When they examined Albert Einstein’s brain they found that his brain was of average size but his neurons seemed to communicate better than the neurons in other examined brains. This little known fact is what we at A-PE are all about.
Research has shown that the strength of the learning can be manipulated by creating certain learning conditions. Paul Ginnis (2002) identifies four different criteria.
- Everyone needs to work things out for themselves.
- Experiences that are multi-sensory, dramatic, unusual or emotionally strong are remembered for longer more than ordinary, routine experiences.
- Everyone needs to feel emotionally secure and psychologically safe.
- Learners are more motivated, engaged and open when they have some control over their learning.
A-PE has built their entire teaching and learning resources based on these four principles. The resources are clean, simple and colourful which stimulates the brain and allows it to process the information without having to remove clutter often found in textbooks or complicated presentations or worksheets. The learning tasks are fun, novel and engage the learners in the process of their own learning. Each learning task briefly explains how it encourages those important neural connections so students can be part of the learning to learn process. The learning tasks are multi-sensory, differentiated, unusual and lend themselves to our desire to be challenged and experience different emotional responses.
We offer credible, examination board specific resources that are built by PE teachers for PE teachers so that the brain is learning information in the style that it will be assessed, supporting the stimulus-response connection to the information. Each of the resources is mapped directly to the examination board’s curriculum you have selected so you can be confident that your students are learning all of the boards content.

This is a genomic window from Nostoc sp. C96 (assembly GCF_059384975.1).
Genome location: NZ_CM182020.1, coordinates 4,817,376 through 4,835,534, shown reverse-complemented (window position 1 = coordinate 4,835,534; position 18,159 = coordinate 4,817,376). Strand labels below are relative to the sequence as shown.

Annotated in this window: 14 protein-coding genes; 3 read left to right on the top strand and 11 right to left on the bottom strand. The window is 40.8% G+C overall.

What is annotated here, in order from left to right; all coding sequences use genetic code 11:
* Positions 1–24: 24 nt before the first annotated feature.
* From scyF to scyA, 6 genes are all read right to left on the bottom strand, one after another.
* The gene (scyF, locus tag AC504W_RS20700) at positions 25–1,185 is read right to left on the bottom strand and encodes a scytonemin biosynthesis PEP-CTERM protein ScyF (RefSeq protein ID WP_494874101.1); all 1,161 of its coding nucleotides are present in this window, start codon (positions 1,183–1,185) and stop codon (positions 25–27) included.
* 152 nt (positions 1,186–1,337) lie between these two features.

The main drive behind A-PE is to get students more active in the learning process and whilst we have included powerpoint presentations and information worksheets these are intended to be materials that support the independent learning tasks provided and not to be a resource that students are passively guided through.
Teaching and learning is at the forefront of all that we do but do we really understand the chemical and biological processes that occur in the brain and allow us to learn? For those of you who are interested here is a quick run down:
The brain consists of approximately 100 billion neurons and on each of these neurons there are somewhere in the region of twenty thousand dendrites. These dendrites are stimulated by nerve impulses to make connections with each other so information can be passed on. Repeated stimulation of these neuronal connections establishes learning or an understanding. Intelligence is often indicated by the number of connections made in the brain not the number of neurons.
So how does this knowledge translate into the classroom? How can we encourage and support these neural connections so when they are assessed students can demonstrate their understanding confidently and accurately?
The first thing we can do is to create a stimulating learning environment, creating learning tasks that are challenging and exciting so connections are encouraged. Once these connections have been made they need to be consolidated, this will speed up the connection between stimulus and response. Finally, to deepen the learning, the brain needs to learn the information in a range of different contexts so it can strengthen the connection and recognise the response required in various situations.
We would love to hear about your creative ideas and techniques that encourage these all important neural connections. Please comment below.